HONOLULU — A retired soldier's lawsuit over swallowing needles in a fast-food burger is settling for $50,000.
Retired Army sergeant Clark Bartholomew filed the lawsuit in 2011 saying he was injured by needles in a Burger King sandwich purchased on a Hawaii base. The lawsuit said one needle pierced his tongue and another lodged in his small intestine, requiring hospitalization.
The settlement was reached in February with U.S. Army and Air Force Exchange, which operates the Schofield Barracks franchise. The lawsuit also included Burger King Corp., but after numerous settlement attempts, Bartholomew and his attorneys agreed to release the company from the lawsuit and pursue a trial against the exchange.
The Associated Press on Monday obtained a recording of the Feb. 18 court hearing where terms of the settlement were put on the record. Other terms of the settlement include waiving sanctions against Bartholomew and his $11,000 bill from Tripler Army Medical Center, according to the recording of the four-minute hearing.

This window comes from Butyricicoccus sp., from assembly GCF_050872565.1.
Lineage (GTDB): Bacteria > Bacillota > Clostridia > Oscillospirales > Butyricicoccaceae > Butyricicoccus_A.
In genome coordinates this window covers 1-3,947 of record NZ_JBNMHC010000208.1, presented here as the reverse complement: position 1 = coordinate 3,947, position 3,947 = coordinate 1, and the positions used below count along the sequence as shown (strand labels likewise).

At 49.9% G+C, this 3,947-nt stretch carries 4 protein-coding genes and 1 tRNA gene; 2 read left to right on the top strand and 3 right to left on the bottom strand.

A judge last year ordered that Bartholomew pay nearly $8,500 in sanctions for not attending one of the settlement conferences.
Bartholomew and his family would have had to travel from Loudoun County, Virginia, to attend a nonjury trial in Honolulu. "They wore him down. That's what happens to plaintiffs," one of his attorneys, Paul Saccoccio, said of the decision to accept the settlement. "They get tired sometimes."
The food service company that provided the meat settled for about $6,000 and Burger King previously paid more than $10,000 in sanctions, said Bartholomew's other attorney, Stephen Shaw.
Bartholomew's wife, Tanya Bartholomew, said they're disappointed, "but I'm glad it's over and they're going to pay the hospital bills. When it started, I wasn't out for money anyway."